The lungs contained inflammatory cell infiltrates, including macrophages, lymphocytes, and neutrophils in the alveolar walls. There was hyaline membrane formation along the alveolar wall and thickening of the alveolar septa with fibrosis (Figure 2A). A few fibrin thrombi were observed in small vessels (Figure 2B). The spleen contained occasional thrombi adhering to the injured endothelium in proportion with the neutrophil infiltration (Figure 2C). Acute tubular necrosis was present in the kidney. Neutrophil infiltration in the sinusoids and regenerative changes of hepatocytes were observed in the liver.

Figure 2. Photomicrographs of the lung and spleen. A) The lung shows diffuse alveolar damage in the exudative to proliferative phases and remodeling of the alveolar wall. B) A small number of fibrin thrombi are present in the small- and medium-sized vessels of the lung. C) The spleen shows acute splenitis. A thrombus adhering to the injured endothelium is present in areas with a high degree of neutrophil infiltration. Scale bar: A: 500 μm; B: 100 μm; C: 50 μm.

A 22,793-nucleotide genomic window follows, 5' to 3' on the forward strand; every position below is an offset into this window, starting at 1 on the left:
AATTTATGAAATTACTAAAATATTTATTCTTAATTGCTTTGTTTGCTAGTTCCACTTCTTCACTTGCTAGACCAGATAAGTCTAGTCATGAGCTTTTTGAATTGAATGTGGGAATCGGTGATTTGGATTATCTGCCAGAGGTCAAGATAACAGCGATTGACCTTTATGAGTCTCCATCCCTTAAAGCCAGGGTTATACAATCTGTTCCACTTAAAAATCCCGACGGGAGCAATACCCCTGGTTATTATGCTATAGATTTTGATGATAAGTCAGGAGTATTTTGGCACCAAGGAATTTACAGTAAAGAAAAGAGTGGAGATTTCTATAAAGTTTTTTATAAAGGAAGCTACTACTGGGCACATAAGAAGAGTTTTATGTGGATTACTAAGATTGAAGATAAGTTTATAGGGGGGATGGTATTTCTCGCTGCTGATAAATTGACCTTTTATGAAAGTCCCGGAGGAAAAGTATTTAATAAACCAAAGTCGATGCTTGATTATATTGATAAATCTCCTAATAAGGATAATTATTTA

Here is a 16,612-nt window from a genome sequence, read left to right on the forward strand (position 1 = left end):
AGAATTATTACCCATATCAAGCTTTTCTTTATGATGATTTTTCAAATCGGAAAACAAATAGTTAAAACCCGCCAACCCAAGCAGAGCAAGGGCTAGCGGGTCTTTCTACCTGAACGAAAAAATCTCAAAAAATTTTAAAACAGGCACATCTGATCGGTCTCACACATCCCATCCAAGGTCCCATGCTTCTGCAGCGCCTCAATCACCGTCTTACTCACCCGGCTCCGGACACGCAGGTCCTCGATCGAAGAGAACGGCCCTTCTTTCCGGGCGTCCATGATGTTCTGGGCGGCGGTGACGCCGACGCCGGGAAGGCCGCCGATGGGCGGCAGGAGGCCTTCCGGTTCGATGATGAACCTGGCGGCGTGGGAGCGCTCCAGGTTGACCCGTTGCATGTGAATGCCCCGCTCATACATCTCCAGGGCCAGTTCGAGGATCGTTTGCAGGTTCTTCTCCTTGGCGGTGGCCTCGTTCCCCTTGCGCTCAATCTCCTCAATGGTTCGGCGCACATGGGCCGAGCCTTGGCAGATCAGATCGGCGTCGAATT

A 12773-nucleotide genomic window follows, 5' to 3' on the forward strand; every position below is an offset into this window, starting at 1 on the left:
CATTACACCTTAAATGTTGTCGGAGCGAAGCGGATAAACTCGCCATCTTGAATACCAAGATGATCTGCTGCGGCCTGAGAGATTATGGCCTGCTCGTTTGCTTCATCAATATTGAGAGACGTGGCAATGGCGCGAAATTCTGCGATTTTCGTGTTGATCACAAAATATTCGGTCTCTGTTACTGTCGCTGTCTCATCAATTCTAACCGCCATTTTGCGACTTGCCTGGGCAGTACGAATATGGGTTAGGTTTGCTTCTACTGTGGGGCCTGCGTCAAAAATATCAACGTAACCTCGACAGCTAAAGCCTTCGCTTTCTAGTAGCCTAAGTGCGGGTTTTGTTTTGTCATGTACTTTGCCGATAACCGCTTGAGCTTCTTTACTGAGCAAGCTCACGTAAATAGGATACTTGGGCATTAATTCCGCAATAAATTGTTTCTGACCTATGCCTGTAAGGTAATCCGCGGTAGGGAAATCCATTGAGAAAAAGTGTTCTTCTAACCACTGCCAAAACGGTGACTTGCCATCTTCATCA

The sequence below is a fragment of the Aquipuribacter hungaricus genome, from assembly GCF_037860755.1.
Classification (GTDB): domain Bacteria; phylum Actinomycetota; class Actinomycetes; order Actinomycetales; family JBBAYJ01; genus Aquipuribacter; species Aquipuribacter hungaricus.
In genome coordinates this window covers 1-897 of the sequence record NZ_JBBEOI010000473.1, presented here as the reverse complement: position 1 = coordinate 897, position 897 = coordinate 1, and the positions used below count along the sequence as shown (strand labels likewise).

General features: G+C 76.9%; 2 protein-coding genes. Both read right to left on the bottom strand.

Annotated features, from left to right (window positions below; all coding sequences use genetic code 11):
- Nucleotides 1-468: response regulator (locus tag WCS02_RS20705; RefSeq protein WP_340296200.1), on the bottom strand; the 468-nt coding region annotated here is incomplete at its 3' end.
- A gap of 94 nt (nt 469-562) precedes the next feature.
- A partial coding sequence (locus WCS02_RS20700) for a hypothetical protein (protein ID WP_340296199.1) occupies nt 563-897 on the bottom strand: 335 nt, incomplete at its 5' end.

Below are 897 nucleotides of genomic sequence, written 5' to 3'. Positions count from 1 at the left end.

The brain weighed 1202 g and showed no atrophy. Mild atherosclerosis was seen in the basilar artery. Microscopic examination revealed acute cerebral infarcts in the left middle frontal cortex, the precentral cortex, the thalamus, and the cerebral white matter (Figure 3A, B and C). There were fibrin thrombi and organized thrombi in the parenchymal and leptomeningeal small vessels of the cerebrum. Micro abscesses were observed in the parietal cortex and internal capsule (Figure 3D, 3E and 3F).

Figure 3. Photomicrographs of the cerebrum. A) An infarct in the white matter of the parietal lobe. B) A small infarction is observed in the thalamus. Inset; close to the lesion, a fibrin thrombus is present in a vessel (arrowhead), as shown in the inset. C) An organized thrombus in the leptomeningeal vessel of the frontal lobe. The thrombi shown in B and C are similar to those shown in Fig. 2B. D, E) Clustered neutrophils in the left parietal cortex and F) internal capsule. Scale bar: A: 1000 μm; B, C, D: 100 μm; B (inset), E, F: 10 μm.

Immunohistochemistry and electron microscopy